New Yorker Magazine – April 27, 2009

Condé Nast has released the April 27, 2009 edition of The New Yorker Magazine. Featured in this issue is an article on the history of Earth Day in New York, and how it’s not the way it use to be. Also featured: Bret Easton Ellis, Philip Howard, and Brain Gain.

In the Air
Earth Day isn’t what it used to be.

The Talk of the Town

Yankees For Sale
Opening Day glitz at the new Yankee Stadium.

The Real Bret Easton Ellis
The writer on coming back home to Los Angeles.

Exit Lawyers
Philip Howard and the new American accountability.

A book honoring mom wit.

Onward and Upward with the Arts

The Bells
Harvard and a Russian legacy.

Shouts and Murmors

Amen, Brother

A Reporter at Large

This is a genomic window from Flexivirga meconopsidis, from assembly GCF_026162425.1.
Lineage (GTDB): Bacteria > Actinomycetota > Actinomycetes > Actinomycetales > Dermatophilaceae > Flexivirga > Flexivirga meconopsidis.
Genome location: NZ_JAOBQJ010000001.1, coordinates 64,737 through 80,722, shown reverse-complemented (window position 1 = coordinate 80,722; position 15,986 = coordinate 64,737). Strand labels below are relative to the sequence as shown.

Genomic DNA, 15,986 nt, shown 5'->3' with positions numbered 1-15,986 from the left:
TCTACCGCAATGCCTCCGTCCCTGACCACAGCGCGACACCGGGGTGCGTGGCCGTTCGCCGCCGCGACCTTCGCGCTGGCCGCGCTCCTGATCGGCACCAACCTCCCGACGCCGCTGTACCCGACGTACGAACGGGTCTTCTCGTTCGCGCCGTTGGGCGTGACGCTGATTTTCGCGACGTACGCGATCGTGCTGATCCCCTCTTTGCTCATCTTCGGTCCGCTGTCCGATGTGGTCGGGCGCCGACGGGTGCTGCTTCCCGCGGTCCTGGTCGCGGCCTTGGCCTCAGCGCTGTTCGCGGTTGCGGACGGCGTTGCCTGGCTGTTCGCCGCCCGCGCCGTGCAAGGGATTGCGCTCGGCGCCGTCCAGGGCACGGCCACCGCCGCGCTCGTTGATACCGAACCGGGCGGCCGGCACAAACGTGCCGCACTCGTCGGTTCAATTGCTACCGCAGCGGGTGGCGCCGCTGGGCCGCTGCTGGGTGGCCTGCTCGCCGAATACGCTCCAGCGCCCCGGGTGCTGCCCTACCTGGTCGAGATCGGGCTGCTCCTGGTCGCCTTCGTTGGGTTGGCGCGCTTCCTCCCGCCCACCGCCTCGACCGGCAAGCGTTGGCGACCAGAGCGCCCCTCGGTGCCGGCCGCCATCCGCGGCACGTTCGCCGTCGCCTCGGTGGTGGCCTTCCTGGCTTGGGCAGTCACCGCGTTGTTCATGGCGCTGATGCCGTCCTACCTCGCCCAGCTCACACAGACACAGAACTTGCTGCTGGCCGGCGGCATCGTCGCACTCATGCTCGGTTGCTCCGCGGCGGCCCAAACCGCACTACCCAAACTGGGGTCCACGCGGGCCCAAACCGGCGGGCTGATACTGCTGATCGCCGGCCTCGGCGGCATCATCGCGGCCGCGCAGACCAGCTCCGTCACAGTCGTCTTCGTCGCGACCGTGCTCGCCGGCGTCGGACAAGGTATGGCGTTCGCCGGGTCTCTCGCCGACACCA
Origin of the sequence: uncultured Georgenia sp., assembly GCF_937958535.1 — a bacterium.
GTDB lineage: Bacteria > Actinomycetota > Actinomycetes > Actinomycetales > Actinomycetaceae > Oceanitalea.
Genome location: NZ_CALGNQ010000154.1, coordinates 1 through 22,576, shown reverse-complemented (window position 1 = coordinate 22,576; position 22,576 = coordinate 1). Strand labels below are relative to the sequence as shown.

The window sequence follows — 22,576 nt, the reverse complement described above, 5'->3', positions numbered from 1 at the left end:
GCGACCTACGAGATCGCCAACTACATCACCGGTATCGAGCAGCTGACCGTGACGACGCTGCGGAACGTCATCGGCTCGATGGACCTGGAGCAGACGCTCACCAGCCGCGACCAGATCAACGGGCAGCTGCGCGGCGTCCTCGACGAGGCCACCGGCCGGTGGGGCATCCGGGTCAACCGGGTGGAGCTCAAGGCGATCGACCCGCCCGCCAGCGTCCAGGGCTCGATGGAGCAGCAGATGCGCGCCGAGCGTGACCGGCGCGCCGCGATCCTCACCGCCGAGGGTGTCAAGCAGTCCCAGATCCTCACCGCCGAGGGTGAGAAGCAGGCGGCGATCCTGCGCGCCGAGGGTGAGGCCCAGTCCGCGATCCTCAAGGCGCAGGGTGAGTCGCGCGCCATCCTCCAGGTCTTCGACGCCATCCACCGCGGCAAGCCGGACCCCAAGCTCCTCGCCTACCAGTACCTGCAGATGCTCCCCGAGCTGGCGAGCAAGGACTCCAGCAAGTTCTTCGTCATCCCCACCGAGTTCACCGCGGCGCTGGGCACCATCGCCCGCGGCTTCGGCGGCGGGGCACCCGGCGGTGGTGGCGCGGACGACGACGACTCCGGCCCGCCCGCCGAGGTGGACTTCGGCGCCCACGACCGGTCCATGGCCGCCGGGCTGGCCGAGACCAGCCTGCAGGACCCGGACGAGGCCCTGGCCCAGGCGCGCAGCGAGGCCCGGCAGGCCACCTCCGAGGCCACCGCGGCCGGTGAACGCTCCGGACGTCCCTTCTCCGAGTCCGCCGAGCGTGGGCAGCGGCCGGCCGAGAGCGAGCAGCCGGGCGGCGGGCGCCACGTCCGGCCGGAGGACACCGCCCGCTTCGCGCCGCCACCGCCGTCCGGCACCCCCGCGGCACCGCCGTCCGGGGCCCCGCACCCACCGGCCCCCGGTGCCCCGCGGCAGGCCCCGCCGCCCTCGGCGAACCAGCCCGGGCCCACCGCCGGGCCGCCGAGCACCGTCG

Brain Gain
The neuroenhancer revolution.

The World of Business

The Road Ahead
Is there hope for the American car industry?


  • “Vast Hell”

Pop Music

  • The reign of Lady Gaga.

A Critic at Large

The life of Edgar Allan Poe.

Briefly Noted: “Sonata Mulattica”; “It Is Daylight”; “Inseminating the Elephant”; “The Book of Props.”

The Theatre

  • “Joe Turner’s Come and Gone”
  • “Mary Stuart”

The Current Cinema

  • “The Soloist”
  • “State of Play”


  • “Let the Record Show”
  • “Sketch for a Novel”
  • “A Modern Greek Folk Song”

Critics Notebooks

Adam Del Deo and James D. Stern’s “Every Little Step.”

“Mahanagar,” at Film Society of Lincoln Center.

Pop Notes

Booker T. Jones’s “Potato Hole.”

Tables for Two

Schnipper’s Quality Kitchen


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